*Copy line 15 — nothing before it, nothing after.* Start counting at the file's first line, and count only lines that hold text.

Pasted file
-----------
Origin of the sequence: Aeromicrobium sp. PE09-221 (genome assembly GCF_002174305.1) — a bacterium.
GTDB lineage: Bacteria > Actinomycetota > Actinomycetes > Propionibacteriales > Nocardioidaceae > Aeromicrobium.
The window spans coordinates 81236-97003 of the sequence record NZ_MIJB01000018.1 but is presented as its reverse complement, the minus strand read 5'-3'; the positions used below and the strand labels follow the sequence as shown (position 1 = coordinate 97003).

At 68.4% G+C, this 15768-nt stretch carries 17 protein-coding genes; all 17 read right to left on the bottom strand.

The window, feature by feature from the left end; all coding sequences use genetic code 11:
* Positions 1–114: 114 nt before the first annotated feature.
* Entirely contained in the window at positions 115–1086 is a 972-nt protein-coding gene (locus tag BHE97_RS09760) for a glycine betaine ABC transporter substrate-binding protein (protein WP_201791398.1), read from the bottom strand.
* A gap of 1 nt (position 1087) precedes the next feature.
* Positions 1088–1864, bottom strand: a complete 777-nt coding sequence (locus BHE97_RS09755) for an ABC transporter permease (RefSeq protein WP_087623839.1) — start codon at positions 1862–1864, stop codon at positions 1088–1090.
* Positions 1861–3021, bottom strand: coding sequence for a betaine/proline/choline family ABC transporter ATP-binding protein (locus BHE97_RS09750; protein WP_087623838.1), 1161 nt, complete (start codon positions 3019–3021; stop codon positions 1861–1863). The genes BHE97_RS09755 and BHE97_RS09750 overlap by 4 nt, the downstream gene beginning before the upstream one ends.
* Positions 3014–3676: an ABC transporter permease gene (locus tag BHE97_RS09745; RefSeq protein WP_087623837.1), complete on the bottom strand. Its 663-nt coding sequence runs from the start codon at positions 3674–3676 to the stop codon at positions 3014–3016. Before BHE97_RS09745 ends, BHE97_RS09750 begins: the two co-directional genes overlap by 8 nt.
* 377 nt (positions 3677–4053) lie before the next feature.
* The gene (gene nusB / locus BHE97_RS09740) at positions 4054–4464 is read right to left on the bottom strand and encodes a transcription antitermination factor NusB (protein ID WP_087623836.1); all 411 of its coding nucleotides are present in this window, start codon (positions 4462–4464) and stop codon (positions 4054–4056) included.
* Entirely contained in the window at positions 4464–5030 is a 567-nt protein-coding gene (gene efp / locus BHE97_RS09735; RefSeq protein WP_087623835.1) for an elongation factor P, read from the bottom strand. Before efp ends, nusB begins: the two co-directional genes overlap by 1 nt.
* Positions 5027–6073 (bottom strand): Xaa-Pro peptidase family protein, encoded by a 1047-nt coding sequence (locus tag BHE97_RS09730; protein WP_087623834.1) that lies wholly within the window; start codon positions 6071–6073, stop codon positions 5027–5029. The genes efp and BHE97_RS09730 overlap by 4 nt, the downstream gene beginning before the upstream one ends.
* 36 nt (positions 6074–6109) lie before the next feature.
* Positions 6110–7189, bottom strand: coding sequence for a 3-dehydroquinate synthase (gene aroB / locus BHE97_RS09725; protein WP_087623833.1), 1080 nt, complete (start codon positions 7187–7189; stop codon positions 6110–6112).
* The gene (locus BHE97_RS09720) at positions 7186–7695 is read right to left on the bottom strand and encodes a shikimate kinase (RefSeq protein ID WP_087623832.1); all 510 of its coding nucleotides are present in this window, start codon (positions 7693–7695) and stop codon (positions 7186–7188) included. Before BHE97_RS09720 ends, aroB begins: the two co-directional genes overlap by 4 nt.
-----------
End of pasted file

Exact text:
* Positions 5027–6073 (bottom strand): Xaa-Pro peptidase family protein, encoded by a 1047-nt coding sequence (locus tag BHE97_RS09730; protein WP_087623834.1) that lies wholly within the window; start codon positions 6071–6073, stop codon positions 5027–5029. The genes efp and BHE97_RS09730 overlap by 4 nt, the downstream gene beginning before the upstream one ends.